There are certain words that just grab you by the collar and demand your attention, and sometimes, if the timing is right even innocuous words do the trick.
In this case, the word and the timing – let’s just say, grabbed me a couple of feet south of the collar. I mean, how often does one hear shouts of “M*******D” at 2am?
Mind you, I stay in Mumbai, not Delhi.
So I got up and looked down from my balcony to try and locate the source of the commotion.
I should have known.
There’s a slum not too far from my society, thankfully it’s not visible from my apartment, but some of the occupants had spilled over onto the street and I was well within earshot so far as late night drunken abusing was concerned.
I couldn’t see much so I tried to discern the voices and understand the context.
The two lead actors to the unfolding drama were arguing - accompanied by a number of equally drunk supporting actors on either side, none of whom were remotely concerned with stopping the argument, if anything, they appeared to be itching for the exchanges to escalate from verbal to physical.
“Prakash M******, sahi bata saali ko kaha chhupake rakha hai?”
Ah, a woman, the most probable cause behind alcohol fueled late night arguments.
“Tu bata bh****, wo boli wo maike jaanewali hai...magar uske purse ghar pe hi kaise bh****d?”
“Bhanu kaha hai usko leke tera itna fikr kyun hai? Pati toh main hu”
Okay, now this was getting too interesting for my taste, Bhanu was the name of my maid who also stayed at the said slum.
I couldn’t make out all that was being spoken, but figured that Prakash was the jealous husband of Bhanu that she spoke of frequently, the other man, whose name wasn’t uttered seemed like a childhood friend/lover who hadn’t quite moved on from Bhanu.
Who knew that she was such a sought after commodity? But to be fair, she was quite the looker. If she did her make up right, wore the right clothes, and kept her mouth shut she would fit right in as a resident of the society. I had caught myself staring at her more often than I would –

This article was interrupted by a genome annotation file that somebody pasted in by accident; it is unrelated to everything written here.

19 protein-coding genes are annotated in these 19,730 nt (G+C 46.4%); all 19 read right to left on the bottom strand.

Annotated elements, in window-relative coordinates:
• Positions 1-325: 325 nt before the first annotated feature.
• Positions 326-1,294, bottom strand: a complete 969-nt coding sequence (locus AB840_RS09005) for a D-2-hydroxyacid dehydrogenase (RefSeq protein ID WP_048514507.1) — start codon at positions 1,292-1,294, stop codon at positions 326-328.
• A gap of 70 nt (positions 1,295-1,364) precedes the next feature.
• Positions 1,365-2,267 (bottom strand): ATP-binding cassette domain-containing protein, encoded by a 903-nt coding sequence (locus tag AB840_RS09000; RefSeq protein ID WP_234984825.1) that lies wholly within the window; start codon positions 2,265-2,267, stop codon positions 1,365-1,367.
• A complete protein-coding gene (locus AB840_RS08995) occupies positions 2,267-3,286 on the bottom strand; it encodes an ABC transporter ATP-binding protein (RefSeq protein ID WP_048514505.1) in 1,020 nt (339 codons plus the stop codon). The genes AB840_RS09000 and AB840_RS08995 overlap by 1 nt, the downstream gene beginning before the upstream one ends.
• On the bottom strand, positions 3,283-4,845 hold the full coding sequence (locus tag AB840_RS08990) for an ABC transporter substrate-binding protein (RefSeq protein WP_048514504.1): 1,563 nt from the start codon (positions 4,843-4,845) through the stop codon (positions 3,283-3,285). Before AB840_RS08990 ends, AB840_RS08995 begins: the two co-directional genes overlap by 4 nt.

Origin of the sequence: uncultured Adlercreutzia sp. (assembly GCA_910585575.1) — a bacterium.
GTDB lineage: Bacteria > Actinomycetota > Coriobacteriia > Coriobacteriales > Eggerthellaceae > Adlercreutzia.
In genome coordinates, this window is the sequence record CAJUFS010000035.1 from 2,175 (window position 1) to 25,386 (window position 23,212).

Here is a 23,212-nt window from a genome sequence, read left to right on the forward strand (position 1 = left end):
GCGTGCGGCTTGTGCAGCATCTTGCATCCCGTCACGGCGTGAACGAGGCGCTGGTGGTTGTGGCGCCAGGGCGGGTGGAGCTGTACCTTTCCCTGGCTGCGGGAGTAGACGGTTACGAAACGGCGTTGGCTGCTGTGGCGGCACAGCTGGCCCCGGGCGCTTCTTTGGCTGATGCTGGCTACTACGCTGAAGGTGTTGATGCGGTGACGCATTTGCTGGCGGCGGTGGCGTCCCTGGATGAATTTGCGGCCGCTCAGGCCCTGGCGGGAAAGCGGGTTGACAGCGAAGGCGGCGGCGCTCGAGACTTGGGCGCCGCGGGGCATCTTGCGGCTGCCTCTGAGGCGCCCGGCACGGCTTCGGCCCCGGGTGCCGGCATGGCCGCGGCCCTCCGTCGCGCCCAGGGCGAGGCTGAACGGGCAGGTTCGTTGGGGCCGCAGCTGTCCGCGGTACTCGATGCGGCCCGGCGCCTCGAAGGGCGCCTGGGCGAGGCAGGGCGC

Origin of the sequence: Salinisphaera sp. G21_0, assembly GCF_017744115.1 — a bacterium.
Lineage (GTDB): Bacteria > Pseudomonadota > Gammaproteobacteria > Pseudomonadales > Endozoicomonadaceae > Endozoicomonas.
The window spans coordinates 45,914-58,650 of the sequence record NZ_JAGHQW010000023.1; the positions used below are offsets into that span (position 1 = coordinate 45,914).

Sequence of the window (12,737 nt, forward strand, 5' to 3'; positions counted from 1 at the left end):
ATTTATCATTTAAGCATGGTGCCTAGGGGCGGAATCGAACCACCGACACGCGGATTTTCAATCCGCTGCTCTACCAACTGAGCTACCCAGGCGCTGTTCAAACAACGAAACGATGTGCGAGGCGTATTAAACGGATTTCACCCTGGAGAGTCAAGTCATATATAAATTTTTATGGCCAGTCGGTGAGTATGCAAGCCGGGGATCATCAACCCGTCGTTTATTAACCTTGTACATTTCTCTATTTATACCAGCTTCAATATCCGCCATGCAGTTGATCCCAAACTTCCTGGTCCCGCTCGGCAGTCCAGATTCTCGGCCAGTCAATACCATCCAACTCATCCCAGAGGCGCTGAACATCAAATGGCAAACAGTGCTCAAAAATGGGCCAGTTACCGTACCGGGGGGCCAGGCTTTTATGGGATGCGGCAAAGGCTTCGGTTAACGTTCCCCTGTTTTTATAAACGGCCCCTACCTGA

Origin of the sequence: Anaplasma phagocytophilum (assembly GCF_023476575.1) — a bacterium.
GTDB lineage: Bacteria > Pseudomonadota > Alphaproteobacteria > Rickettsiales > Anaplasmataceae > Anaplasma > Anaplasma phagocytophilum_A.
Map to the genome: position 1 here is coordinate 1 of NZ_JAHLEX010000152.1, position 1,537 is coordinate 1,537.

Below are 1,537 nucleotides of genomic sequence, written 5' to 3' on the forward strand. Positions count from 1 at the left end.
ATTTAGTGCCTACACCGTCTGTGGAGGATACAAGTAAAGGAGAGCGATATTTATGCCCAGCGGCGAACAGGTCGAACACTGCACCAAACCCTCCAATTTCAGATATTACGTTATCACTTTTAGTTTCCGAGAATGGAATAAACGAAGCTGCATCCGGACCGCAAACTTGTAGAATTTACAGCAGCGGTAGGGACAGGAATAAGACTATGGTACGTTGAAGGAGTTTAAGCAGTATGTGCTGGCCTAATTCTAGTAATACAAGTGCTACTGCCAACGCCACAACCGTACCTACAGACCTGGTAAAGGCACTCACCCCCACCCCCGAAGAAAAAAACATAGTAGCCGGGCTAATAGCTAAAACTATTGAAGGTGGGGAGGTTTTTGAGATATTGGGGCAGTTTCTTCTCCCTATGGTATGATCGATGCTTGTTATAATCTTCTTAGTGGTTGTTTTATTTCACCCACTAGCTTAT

Someone had finally made the first move and now they were exchanging blows and abuses; the other rowdies joined in, the words, though familiar, sounded coarser than I was used to, it was repulsive and yet I felt a tinge of electricity in my spine, a perverted pleasure in imagining the lowlifes fighting on the street over some girl, who in all likelihood had affections for neither of them.
The security guards of my society, no doubt considering themselves a notch or two above these people by virtue of their uniform, stepped in to intervene, partly out of their imagined superiority over them and partly concerned that the residents would blame the guards for the tranquility of the night being rudely interrupted.
They started scattering away, calling a temporary truce and grumbling in hushed tones, the fight would have to resume inside their homes or postponed for tomorrow.
I suppose I should have been worried for Bhanu, who would most certainly get a thrashing from Prakash whenever she was back.
But I guess I am a bit too selfish for that.
I was too preoccupied to notice that the ruckus had woken her up and she had silently stepped onto the balcony and had been following the events as closely as I had; she shook her head and merely said “dono pagal hai, daaru peeke halla karte hai.”
- “Aur tum purse bhool gayee?”
She winked in what could only be called a vulgar gesture and pulled my hand, motioning me to get back to the bed.
I pulled her back and grabbed her by the waist, enjoying the longing in her breath and body that the two men were fighting over.
Tomorrow was a Saturday, there wasn’t any hurry.
Original image from here.
Original image from here.